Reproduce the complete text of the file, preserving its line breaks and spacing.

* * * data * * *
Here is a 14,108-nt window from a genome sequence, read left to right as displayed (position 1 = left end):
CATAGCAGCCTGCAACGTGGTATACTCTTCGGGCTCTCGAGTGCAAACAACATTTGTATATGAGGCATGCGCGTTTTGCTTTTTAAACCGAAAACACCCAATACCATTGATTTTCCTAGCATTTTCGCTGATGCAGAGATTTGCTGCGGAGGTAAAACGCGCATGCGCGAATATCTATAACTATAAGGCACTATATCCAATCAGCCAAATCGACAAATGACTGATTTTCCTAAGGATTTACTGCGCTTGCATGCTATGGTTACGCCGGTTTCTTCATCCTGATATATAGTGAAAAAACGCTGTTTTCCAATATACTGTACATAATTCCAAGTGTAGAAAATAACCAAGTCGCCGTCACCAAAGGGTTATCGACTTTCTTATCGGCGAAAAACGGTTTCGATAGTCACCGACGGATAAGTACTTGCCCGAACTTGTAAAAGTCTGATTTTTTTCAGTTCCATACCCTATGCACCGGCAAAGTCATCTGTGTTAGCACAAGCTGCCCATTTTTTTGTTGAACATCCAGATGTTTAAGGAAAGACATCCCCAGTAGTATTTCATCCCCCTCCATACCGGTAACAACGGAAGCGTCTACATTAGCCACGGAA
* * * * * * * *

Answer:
Here is a 14,108-nt window from a genome sequence, read left to right as displayed (position 1 = left end):
CATAGCAGCCTGCAACGTGGTATACTCTTCGGGCTCTCGAGTGCAAACAACATTTGTATATGAGGCATGCGCGTTTTGCTTTTTAAACCGAAAACACCCAATACCATTGATTTTCCTAGCATTTTCGCTGATGCAGAGATTTGCTGCGGAGGTAAAACGCGCATGCGCGAATATCTATAACTATAAGGCACTATATCCAATCAGCCAAATCGACAAATGACTGATTTTCCTAAGGATTTACTGCGCTTGCATGCTATGGTTACGCCGGTTTCTTCATCCTGATATATAGTGAAAAAACGCTGTTTTCCAATATACTGTACATAATTCCAAGTGTAGAAAATAACCAAGTCGCCGTCACCAAAGGGTTATCGACTTTCTTATCGGCGAAAAACGGTTTCGATAGTCACCGACGGATAAGTACTTGCCCGAACTTGTAAAAGTCTGATTTTTTTCAGTTCCATACCCTATGCACCGGCAAAGTCATCTGTGTTAGCACAAGCTGCCCATTTTTTTGTTGAACATCCAGATGTTTAAGGAAAGACATCCCCAGTAGTATTTCATCCCCCTCCATACCGGTAACAACGGAAGCGTCTACATTAGCCACGGAA